Recent studies have raised concerns about the safety of triclosan, an antibacterial chemical found in many soaps and hand sanitizers.
According to the Centers for Disease Control, triclosan is so common in household products that traces of it are found in the urine of 75% of the population. These new studies show that the chemical may disrupt the human endocrine system and help to create bacteria that are resistant to antibiotics.
In response to a letter from Representative Edward J. Markey (D-Mass.), the FDA (along with the EPA) indicated that they would be taking a closer look at the chemical. Markey responded:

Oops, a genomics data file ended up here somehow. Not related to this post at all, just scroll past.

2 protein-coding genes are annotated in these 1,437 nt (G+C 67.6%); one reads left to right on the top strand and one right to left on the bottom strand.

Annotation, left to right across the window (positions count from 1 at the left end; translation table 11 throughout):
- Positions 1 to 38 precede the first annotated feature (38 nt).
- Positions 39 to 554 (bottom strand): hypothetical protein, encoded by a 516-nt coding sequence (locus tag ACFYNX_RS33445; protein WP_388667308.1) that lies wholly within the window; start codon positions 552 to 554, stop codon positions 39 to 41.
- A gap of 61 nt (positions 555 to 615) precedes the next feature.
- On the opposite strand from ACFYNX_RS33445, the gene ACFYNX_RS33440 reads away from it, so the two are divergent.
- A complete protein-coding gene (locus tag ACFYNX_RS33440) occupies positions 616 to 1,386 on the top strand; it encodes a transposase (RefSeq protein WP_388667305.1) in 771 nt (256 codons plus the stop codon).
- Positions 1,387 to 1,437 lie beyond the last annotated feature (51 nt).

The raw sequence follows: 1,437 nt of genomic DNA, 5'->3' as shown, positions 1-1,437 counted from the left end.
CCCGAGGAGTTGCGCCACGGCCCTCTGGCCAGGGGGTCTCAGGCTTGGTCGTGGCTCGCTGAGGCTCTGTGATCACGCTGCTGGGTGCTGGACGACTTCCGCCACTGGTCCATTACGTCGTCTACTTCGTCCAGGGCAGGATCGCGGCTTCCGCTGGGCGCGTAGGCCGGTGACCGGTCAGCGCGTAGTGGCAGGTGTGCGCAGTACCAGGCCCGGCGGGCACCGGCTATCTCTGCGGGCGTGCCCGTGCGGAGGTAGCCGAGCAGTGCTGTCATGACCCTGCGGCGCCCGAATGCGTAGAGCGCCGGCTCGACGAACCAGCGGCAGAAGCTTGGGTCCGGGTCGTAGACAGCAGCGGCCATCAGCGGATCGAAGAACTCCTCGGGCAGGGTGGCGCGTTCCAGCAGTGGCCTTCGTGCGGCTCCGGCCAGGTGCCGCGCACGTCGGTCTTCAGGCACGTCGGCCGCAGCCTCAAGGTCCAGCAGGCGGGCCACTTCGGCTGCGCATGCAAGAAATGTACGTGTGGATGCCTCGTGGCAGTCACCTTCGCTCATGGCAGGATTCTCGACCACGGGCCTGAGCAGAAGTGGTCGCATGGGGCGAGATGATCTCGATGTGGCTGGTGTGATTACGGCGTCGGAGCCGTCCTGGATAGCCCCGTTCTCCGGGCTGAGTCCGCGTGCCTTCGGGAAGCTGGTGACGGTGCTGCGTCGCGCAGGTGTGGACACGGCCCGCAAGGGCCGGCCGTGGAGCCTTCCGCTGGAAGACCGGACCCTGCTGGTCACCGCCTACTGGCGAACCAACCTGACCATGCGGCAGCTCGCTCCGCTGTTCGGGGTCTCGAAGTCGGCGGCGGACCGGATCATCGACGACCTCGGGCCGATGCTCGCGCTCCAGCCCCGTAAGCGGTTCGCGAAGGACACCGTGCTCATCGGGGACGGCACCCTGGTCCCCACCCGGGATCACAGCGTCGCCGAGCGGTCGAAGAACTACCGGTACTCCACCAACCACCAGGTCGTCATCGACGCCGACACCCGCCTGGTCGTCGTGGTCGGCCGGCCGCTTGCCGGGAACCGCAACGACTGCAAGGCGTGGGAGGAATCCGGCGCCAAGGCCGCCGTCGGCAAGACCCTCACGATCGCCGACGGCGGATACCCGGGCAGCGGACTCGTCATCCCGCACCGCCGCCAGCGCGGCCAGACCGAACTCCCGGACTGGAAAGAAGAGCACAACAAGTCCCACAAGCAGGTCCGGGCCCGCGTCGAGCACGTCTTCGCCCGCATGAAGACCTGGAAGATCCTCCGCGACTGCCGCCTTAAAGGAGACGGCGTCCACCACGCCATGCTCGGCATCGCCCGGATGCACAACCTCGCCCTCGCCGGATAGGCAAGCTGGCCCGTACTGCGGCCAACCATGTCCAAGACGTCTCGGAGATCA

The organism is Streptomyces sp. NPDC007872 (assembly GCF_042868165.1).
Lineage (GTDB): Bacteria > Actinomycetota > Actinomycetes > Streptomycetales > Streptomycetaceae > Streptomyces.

"The proliferation of triclosan in everyday consumer products is so enormous, it is literally in almost every type of product -- most soaps, toothpaste, cosmetics, clothes and toys," Markey said. "It's in our drinking water, it's in our rivers and as a result, it's in our bodies. . . . I don't think a lot of additional data has to be collected in order to make the simple decisions about children's toys and soaps that people use. It clearly is something that creates a danger."
Other countries have banned or restricted usage of triclosan, including members of the European Union. However, the $30 billion U.S. cleaning products industry, which utilizes triclosan in its products, is claiming concerns over the safety of the chemical are unfounded.
The FDA says it is taking a “fresh look” at the chemical, and working quickly "to understand better the health effects" of it, in hopes of developing new regulations.